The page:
As legislators square off over the state budget, Medicaid expansion and coal power, some of this week’s other hearings focus on resolutions to create interim studies to examine everything from pornography as a public health hazard to the health hazard wildfire smoke poses to communities.
Resolution blames societal ills on pornography
In a bill introduced on April 10, Rep. Jessica Karjala, D-Billings, blames pornography for the increase of sex trafficking of children, the use of drugs among adolescents, and an increase of “deviant sexual arousal.”
House Resolution 5 would have the House of Representatives declare pornography to be a “public health hazard leading to harmful individual and public health impacts and societal harms.” The bill also calls on prosecutors in Montana to vigorously enforce laws prohibiting sexual violence and prostitution.
If passed, the Montana Secretary of State would also be required to send a copy of the bill to President Donald Trump and Congressional leaders, among others.
HR 5 gets its first hearing in the House Human Services Committee on Tuesday, April 16 at 3 p.m. in Room 152.
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Proposed committee to study public transportation
In Montana, Amtrak only has one passenger line, the Empire Builder, which serves Hi-Line communities between Wolf Point and Libby, terminating in Chicago, Seattle and Portland. Most Montanans don’t live near enough that route to use it, and a previous route, the North Coast Hiawatha, shadowing the state’s larger communities on Interstate Highways 90 and 94, discontinued service in 1979.
A congressionally mandated Amtrak study published in 2009 said it would take up to 5 years and a billion dollars to get the North Coast Hiawatha rolling again.
Citing the North Coast Hiawatha’s demise, and the lack of public transportation in some communities, Rep. Andrea Olsen, D-Missoula, introduced House Joint Resolution 34 to create an interim committee to study possible improvements to passenger transportation services in Montana.
Communities underserved by public transportation are represented by bipartisan lawmakers, and HJ 34 easily passed the House Transportation Committee earlier this month. Rep. Joel Krautter, R-Sidney, said at a committee hearing that a lack of transportation makes it difficult for his constituents to travel to Helena to make their voices heard, according to the Great Falls Tribune.
Votes on the House floor were closer, but HJ 34 passed and is scheduled for its first hearing with the Senate Highways and Transportation Committee on Tuesday, April 16 at 3 p.m. in Room 405.
Workers comp for volunteer firefighters
Several bills expanding access to workers’ compensation for volunteer firefighters are working their way through the legislature. One bill, which extends workers comp coverage to include diseases common to the profession, has easily passed committee and floor votes in both houses.
But the expansion of workers’ comp benefits doesn’t help volunteer firefighters if their employers are allowed to deny them. To address this issue, Senate Bill 29, proposed by Sen. Fred Thomas, R-Stevensville, would require all employers to provide worker’s compensation to all volunteer firefighters.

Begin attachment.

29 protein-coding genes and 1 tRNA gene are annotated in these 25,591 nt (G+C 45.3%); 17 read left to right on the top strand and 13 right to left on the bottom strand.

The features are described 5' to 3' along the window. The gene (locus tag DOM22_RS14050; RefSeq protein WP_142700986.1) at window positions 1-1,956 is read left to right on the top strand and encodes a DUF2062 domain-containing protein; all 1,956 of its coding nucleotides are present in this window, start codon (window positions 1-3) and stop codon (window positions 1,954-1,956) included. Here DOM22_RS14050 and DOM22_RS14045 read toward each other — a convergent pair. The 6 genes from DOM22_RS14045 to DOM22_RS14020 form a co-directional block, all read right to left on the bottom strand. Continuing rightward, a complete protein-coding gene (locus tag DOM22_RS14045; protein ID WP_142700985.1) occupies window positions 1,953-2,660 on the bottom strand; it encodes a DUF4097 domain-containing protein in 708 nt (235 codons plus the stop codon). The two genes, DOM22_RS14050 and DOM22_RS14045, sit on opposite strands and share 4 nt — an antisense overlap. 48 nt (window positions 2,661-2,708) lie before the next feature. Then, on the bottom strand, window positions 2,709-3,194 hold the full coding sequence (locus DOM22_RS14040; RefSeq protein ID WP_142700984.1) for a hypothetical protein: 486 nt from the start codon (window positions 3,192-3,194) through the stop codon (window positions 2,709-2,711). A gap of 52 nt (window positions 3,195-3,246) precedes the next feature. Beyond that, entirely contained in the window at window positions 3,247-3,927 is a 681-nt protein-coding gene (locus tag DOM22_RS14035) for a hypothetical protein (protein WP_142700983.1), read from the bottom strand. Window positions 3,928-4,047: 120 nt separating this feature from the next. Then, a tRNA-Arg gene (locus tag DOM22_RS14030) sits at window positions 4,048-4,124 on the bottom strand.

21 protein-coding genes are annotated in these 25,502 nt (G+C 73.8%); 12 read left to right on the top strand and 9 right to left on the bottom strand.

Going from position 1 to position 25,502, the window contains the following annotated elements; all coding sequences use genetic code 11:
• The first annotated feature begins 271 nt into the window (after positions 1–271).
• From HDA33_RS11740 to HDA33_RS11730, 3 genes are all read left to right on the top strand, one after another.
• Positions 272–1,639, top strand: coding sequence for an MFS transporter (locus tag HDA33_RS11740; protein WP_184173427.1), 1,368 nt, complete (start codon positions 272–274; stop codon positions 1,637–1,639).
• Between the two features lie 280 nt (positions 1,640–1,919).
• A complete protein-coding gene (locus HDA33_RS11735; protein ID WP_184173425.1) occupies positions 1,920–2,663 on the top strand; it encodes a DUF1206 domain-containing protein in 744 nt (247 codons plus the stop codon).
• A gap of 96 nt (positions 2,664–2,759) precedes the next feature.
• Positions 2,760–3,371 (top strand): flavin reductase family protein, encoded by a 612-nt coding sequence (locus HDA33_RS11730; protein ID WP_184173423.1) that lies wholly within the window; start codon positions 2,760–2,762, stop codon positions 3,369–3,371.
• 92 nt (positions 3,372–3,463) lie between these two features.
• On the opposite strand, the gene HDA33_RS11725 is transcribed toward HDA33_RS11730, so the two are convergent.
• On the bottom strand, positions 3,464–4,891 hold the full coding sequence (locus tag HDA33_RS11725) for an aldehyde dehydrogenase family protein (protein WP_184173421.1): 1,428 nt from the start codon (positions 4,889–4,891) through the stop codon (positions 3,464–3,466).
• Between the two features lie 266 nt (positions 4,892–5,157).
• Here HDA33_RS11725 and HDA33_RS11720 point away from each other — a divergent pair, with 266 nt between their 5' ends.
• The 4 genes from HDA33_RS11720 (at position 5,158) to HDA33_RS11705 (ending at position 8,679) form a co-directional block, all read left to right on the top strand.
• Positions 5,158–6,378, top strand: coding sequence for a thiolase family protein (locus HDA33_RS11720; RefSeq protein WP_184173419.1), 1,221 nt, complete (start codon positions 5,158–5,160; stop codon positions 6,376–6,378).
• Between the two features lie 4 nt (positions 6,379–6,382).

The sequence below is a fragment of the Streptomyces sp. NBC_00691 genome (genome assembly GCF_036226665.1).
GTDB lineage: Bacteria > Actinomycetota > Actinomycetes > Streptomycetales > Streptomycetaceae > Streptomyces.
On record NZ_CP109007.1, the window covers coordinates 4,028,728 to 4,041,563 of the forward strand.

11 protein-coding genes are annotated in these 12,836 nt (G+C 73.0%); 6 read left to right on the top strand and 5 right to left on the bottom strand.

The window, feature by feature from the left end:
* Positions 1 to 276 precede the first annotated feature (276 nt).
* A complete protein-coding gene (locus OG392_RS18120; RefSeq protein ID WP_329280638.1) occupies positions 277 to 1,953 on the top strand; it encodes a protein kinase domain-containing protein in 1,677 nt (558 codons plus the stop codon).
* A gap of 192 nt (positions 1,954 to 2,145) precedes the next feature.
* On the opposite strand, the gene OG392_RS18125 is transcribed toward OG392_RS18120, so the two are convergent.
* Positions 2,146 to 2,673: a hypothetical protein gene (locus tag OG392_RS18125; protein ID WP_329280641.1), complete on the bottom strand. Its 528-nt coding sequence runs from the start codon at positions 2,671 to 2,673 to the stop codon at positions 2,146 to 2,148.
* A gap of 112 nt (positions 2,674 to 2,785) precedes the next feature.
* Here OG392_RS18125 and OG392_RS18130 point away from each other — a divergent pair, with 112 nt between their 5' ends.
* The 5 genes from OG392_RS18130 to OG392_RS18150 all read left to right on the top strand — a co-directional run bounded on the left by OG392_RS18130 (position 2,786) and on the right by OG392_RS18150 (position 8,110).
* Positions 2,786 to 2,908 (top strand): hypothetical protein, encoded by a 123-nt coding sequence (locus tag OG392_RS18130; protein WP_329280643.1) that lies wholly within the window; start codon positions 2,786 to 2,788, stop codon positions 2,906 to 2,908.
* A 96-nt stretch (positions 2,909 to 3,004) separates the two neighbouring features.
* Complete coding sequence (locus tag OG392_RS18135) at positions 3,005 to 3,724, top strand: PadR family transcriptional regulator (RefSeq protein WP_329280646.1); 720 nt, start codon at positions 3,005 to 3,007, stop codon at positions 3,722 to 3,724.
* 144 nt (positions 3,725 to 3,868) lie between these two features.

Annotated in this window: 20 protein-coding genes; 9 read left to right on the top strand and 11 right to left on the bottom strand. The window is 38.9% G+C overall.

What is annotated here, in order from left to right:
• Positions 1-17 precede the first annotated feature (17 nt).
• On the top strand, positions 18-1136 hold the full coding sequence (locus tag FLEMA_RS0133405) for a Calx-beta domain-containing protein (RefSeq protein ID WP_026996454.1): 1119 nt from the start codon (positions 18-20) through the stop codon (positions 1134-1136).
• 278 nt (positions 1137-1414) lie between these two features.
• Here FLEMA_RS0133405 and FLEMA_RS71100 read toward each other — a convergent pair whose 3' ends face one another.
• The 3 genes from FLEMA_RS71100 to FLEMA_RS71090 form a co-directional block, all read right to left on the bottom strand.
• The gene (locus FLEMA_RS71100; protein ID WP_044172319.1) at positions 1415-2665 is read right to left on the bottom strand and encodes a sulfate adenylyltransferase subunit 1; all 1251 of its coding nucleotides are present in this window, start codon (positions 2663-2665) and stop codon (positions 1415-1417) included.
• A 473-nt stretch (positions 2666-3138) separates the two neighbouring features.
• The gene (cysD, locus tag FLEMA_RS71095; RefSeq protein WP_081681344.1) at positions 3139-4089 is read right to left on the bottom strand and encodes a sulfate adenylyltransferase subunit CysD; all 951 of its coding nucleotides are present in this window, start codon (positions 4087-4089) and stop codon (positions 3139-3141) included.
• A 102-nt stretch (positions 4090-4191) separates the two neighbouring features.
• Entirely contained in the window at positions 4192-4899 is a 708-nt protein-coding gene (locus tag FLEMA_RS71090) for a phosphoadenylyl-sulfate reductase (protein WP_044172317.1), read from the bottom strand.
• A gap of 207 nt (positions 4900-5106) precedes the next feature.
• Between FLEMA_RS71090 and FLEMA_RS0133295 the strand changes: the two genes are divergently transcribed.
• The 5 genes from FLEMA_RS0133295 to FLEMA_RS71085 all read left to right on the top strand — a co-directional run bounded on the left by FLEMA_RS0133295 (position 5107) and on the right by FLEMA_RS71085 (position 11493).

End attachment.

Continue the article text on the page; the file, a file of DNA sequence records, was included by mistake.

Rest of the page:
Current law says offering workers’ comp is optional, and opponents worry small local governments will have to shut down their volunteer firefighting programs, as they cannot afford to insure them.
Thomas said before a January floor vote in the Senate that employers are currently required to provide workers’ comp to professional firefighters and that volunteers deserve the same protections.
SB 29 passed the Senate and is scheduled for a House Judiciary Committee hearing on Wednesday, April 17 at 8 a.m. in Room 137.
A study to filter out wildfire smoke
A bill, citing the health danger posed by increasingly intensive fire seasons, proposes an interim study of retrofitting Montana buildings with air filtration units cites.
In support of the study, House Joint Resolution 42 references the 43-day inundation of harmful wildfire smoke in Seeley Lake in 2017, which a Missoula City-County Health Department air quality specialist called the worst in Missoula County’s history in a Seeley Swan Pathfinder column that summer.
The bill was introduced by Rep. Tom Winter, D-Missoula. His bill would establish an interim committee to assess current policy regarding wildfire smoke filtration in Montana buildings and to find ways to mitigate inhalation.
HJ 42 is scheduled for its first hearing before the House Natural Resources Committee on Monday, April 15 at 3 p.m. in Room 172.
A study in bullies
A bill introduced by Rep. Barry Usher, R-Billings, on April 11 seeks to set up an interim study on bullying.
The bill, House Joint Resolution 56, mentions the 2015 passage of The Bully-Free Montana Act, but says bullying remains a significant problem and that “modern technology and social media can exacerbate the harm done through bullying.”
Usher’s interim committee would look into how effective the Bully-Free Montana Act has been, and what changes could be done to reduce bullying. The bill says the committee would involve input from the Office of Public Instruction, Board of Public Education and the Department of Public Health and Human Services, among other stakeholders.
Usher’s bill is scheduled for a House Judiciary Committee hearing on Tuesday, April 16 at 8 a.m. in Room 137.